Decision Court denied these defences. This section had not mention about mens rea i.e. intention, knowledge, reason to believe etc. Justice Blackburn denied applying the maxim Actus non facit reum, nisi mens sit rea and held that the provision did not require guilty intention or knowledge so Court could not insert requirement of intention or knowledge only on the basis of maxim. 

The court drew a distinction between acts that were themselves innocent but were made punishable by statute (malum prohibitum) and acts that were intrinsically wrong (malum in se) 

  • In a case of malum prohibitum it could be held that there can be no conviction in absence of mens rea.
  • In cases of malum in se person can be convicted even in absence of mens rea unless the statute has made it otherwise.

So, Prince was convicted even without guilty mind.

Case: R. v. Tolson (1889) (Wills Justice)

Facts – Mrs. Tolson married in Sept 1880. Her husband went missing in December 1881. She was told that he had been on a ship that was lost at sea. She also inquired from elder brother of her husband. Six years later, believing her husband to be dead, she married another. All the circumstances were well known to second husband. Her husband returned after 11 months from the date of marriage. She was charged with the offence of bigamy under section 57 of Offences Against the Persons Act, 1861‘.19 Reason was that she had got second marriage within 7 years. She did in good faith. This section was silent regarding guilty mind.

Held: She was afforded the defence of mistake as it was reasonable in the circumstances to believe that her husband was dead. She was acquitted.

Reason- Honest and reasonable mistake stands in fact of the same footing as absence of the reasoning faculty, as in infancy ; preservation of that faculty , as in lunacy. These exceptions apply equally in case of statutory offences unless they are excluded expressly or be necessary implication. The Court applied the Actus non facit reum, nisi mens sit rea.

Case: Sherras v. De Rutzen (1895) (Wright Justice )

Fact-Section 16(2) of the Licensing Act, 1872, prohibited a licensed victualler (victualler means supplier of foods fit for human being) from supplying liquor to a police constable while on duty.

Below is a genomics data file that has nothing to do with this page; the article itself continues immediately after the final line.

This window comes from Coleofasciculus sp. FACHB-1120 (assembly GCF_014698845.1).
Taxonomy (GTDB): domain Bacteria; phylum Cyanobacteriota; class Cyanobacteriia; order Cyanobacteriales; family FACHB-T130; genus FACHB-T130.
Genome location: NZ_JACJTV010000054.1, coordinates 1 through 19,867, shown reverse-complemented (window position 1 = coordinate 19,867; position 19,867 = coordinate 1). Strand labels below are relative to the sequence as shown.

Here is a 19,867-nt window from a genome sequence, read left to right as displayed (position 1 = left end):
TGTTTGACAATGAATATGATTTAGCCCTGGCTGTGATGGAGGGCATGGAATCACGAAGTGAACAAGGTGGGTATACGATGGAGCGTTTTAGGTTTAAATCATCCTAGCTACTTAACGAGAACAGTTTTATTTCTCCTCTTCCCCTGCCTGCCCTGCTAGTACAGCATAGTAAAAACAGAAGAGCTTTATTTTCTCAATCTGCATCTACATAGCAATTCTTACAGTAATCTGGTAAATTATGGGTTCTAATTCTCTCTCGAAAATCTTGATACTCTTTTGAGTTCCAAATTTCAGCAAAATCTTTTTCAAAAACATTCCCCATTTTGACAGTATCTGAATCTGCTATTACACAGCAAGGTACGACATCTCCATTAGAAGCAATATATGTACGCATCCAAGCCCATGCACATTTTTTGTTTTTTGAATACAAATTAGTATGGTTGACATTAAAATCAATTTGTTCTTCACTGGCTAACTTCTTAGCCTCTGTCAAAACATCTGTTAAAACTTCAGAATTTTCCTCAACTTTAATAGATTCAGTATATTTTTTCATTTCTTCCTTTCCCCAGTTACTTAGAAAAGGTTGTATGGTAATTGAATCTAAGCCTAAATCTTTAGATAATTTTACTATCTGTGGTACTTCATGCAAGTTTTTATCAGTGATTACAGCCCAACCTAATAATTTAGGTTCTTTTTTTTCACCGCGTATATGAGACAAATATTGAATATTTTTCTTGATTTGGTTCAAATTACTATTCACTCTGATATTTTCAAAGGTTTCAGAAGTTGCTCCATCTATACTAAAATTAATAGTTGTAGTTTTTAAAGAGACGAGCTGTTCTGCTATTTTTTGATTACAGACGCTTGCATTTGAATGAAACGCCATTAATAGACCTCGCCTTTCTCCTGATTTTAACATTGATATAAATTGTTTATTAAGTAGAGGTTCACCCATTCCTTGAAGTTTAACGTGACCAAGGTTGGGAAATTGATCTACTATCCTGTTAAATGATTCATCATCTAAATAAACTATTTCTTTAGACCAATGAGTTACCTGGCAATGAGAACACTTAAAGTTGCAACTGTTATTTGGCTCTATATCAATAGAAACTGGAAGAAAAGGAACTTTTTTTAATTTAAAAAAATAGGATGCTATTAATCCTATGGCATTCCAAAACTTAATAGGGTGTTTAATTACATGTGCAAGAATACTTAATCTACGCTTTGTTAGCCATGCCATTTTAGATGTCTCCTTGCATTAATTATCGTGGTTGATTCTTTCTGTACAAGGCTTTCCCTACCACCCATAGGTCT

It was held that section did not apply where a licensed victualler bona fide believed that the police officer was off duty.

Justice Wright said (1) There is a presumption that mens rea, an evil intention, or knowledge of the wrongfulness of the act, is an essential ingredient in every offence.

(2) In every statute mens rea is to be implied unless contrary is shown.

(3) There is a presumption that mens rea, an evil intention, or a knowledge of the wrongfulness of the act, is an essential ingredient in every offence; but that presumption is liable to be displaced either by the words of the statute creating the offence or by the subject-matter with which it deals, and both must be considered.


Case: Ranjit D.Udeshi v. State of Maharashtra (1964)

Selling of “Lady Chatterley‘s Lover” book was prohibited in India. Seller was convicted under section 292 of IPC for selling this book, although he had no knowledge of this book. Strict liability was imposed.

Case: State of Maharashtra v. M.H.George (1964)

Facts - Mayer Hans George, a German Smuggler, left Zurich (Famous city of Switzerland) by plane on 27th November 1962 with 34 kilos of gold concealed on his person to be delivered in Manila (Capital of Philippines). The plane arrived in Bombay on the 28th but the respondent did not come out of the plane. The customs authorities examined the manifest of the aircraft to see if any gold was consigned by any passenger, and not finding any entry they entered the plane, searched the respondent, recovered the gold and charged him with an offence under ss. 8(1) and 23(1-A) of the Foreign Exchange Regulation Act,1947 read with a notification dated 8th November 1962 of the Reserve Bank of India which was published in the Gazette of India on 24th November.